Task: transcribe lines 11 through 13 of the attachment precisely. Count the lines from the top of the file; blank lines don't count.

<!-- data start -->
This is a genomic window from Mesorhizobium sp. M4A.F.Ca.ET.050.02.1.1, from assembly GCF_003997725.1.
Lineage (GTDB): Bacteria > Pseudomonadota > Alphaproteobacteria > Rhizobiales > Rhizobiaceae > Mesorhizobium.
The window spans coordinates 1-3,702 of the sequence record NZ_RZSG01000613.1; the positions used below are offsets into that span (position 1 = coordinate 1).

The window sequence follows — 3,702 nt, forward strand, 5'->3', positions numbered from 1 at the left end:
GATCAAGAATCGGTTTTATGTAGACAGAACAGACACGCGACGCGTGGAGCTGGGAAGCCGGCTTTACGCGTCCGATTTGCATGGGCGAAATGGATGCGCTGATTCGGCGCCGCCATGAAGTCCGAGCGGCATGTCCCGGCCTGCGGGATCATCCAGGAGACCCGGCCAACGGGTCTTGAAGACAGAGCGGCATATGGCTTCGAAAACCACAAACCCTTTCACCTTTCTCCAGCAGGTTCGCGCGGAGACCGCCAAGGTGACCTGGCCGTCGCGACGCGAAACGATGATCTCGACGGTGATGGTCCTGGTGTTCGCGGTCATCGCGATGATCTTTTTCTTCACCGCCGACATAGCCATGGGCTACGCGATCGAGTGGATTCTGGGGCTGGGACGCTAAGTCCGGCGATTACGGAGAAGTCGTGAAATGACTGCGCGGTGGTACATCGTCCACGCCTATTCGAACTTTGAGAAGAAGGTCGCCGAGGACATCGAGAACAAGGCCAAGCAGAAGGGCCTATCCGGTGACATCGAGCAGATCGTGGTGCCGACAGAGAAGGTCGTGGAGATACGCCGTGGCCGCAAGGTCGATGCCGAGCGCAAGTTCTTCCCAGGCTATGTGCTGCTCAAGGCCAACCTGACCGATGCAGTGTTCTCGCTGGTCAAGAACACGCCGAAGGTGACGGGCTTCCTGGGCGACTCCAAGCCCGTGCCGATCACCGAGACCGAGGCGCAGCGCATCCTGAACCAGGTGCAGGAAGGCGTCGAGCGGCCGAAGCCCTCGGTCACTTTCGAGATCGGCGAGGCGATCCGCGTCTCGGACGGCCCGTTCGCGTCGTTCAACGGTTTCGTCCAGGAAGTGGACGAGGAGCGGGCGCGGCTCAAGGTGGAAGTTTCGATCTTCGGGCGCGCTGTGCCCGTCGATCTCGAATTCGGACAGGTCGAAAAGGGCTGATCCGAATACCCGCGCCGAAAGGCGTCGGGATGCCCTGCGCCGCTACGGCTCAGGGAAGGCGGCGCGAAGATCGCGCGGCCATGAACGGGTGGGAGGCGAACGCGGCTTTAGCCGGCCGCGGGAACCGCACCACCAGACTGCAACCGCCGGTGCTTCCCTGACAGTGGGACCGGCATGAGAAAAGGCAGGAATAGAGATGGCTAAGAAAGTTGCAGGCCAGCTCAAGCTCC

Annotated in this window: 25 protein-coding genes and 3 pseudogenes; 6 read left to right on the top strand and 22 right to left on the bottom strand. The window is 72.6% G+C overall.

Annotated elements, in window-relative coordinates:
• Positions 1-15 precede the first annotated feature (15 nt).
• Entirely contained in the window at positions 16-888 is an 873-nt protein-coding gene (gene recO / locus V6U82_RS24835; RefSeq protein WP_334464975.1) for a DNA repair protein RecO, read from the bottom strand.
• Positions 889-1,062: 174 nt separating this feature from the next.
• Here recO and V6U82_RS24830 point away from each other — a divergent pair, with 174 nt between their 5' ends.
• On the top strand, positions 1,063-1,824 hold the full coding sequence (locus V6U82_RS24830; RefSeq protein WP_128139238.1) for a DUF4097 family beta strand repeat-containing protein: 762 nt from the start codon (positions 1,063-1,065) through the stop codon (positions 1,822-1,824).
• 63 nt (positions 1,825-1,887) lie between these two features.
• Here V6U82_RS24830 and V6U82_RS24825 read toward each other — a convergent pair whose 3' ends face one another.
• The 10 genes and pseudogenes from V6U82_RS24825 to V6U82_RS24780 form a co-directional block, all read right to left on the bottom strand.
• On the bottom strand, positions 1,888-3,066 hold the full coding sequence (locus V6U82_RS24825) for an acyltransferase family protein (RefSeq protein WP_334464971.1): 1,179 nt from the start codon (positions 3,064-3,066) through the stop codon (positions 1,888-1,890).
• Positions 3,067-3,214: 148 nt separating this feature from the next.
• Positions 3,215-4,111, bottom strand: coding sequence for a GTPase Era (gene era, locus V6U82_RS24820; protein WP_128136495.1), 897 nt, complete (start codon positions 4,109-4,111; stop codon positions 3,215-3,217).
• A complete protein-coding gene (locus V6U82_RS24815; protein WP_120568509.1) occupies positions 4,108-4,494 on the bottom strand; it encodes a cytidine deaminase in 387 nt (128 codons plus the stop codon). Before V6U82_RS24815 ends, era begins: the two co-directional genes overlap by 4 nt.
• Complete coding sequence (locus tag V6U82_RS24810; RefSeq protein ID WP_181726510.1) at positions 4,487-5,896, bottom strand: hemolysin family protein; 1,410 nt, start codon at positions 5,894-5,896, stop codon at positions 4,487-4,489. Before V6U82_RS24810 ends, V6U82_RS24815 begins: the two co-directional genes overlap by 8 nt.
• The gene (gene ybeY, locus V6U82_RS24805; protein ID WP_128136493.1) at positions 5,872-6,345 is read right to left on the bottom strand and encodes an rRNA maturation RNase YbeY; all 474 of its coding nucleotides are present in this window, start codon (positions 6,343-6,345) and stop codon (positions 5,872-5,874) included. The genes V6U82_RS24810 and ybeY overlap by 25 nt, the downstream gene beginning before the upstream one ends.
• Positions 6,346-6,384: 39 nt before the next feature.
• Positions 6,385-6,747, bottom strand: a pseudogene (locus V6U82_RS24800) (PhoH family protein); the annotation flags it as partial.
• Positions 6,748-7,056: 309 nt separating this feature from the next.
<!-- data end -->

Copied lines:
• Here recO and V6U82_RS24830 point away from each other — a divergent pair, with 174 nt between their 5' ends.
• On the top strand, positions 1,063-1,824 hold the full coding sequence (locus V6U82_RS24830; RefSeq protein WP_128139238.1) for a DUF4097 family beta strand repeat-containing protein: 762 nt from the start codon (positions 1,063-1,065) through the stop codon (positions 1,822-1,824).
• 63 nt (positions 1,825-1,887) lie between these two features.